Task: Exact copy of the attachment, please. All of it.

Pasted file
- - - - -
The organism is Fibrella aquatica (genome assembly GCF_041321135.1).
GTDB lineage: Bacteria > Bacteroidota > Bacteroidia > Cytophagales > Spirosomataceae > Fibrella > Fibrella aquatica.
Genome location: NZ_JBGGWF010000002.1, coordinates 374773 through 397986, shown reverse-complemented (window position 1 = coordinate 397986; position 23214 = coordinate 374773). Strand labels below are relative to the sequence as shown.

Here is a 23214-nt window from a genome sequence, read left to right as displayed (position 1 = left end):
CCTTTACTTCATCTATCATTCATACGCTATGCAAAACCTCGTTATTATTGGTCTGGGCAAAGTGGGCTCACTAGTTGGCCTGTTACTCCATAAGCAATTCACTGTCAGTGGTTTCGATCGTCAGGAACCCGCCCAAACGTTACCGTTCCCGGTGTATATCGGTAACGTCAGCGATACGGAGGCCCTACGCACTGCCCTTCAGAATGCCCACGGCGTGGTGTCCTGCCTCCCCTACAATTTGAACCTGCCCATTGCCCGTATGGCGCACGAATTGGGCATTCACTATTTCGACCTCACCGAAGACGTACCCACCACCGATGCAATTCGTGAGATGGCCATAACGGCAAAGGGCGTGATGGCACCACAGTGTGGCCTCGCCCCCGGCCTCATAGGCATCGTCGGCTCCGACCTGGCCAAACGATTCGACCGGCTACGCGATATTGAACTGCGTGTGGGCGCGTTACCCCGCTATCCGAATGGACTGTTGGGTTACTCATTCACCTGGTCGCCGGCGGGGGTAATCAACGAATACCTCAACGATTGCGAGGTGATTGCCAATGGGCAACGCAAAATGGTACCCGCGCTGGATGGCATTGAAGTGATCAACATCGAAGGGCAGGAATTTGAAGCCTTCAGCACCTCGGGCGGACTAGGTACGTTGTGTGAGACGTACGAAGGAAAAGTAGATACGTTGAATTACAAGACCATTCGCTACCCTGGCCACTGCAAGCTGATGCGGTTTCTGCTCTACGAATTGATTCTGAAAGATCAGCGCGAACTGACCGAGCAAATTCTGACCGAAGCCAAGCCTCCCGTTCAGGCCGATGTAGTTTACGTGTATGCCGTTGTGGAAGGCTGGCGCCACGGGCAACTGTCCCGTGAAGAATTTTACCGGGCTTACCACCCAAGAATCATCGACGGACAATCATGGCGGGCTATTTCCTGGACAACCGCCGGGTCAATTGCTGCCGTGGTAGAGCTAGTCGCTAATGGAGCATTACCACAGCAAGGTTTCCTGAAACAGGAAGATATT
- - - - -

The organism is Fibrella aquatica (genome assembly GCF_041321135.1).
GTDB lineage: Bacteria > Bacteroidota > Bacteroidia > Cytophagales > Spirosomataceae > Fibrella > Fibrella aquatica.
Genome location: NZ_JBGGWF010000002.1, coordinates 374773 through 397986, shown reverse-complemented (window position 1 = coordinate 397986; position 23214 = coordinate 374773). Strand labels below are relative to the sequence as shown.

Here is a 23214-nt window from a genome sequence, read left to right as displayed (position 1 = left end):
CCTTTACTTCATCTATCATTCATACGCTATGCAAAACCTCGTTATTATTGGTCTGGGCAAAGTGGGCTCACTAGTTGGCCTGTTACTCCATAAGCAATTCACTGTCAGTGGTTTCGATCGTCAGGAACCCGCCCAAACGTTACCGTTCCCGGTGTATATCGGTAACGTCAGCGATACGGAGGCCCTACGCACTGCCCTTCAGAATGCCCACGGCGTGGTGTCCTGCCTCCCCTACAATTTGAACCTGCCCATTGCCCGTATGGCGCACGAATTGGGCATTCACTATTTCGACCTCACCGAAGACGTACCCACCACCGATGCAATTCGTGAGATGGCCATAACGGCAAAGGGCGTGATGGCACCACAGTGTGGCCTCGCCCCCGGCCTCATAGGCATCGTCGGCTCCGACCTGGCCAAACGATTCGACCGGCTACGCGATATTGAACTGCGTGTGGGCGCGTTACCCCGCTATCCGAATGGACTGTTGGGTTACTCATTCACCTGGTCGCCGGCGGGGGTAATCAACGAATACCTCAACGATTGCGAGGTGATTGCCAATGGGCAACGCAAAATGGTACCCGCGCTGGATGGCATTGAAGTGATCAACATCGAAGGGCAGGAATTTGAAGCCTTCAGCACCTCGGGCGGACTAGGTACGTTGTGTGAGACGTACGAAGGAAAAGTAGATACGTTGAATTACAAGACCATTCGCTACCCTGGCCACTGCAAGCTGATGCGGTTTCTGCTCTACGAATTGATTCTGAAAGATCAGCGCGAACTGACCGAGCAAATTCTGACCGAAGCCAAGCCTCCCGTTCAGGCCGATGTAGTTTACGTGTATGCCGTTGTGGAAGGCTGGCGCCACGGGCAACTGTCCCGTGAAGAATTTTACCGGGCTTACCACCCAAGAATCATCGACGGACAATCATGGCGGGCTATTTCCTGGACAACCGCCGGGTCAATTGCTGCCGTGGTAGAGCTAGTCGCTAATGGAGCATTACCACAGCAAGGTTTCCTGAAACAGGAAGATATT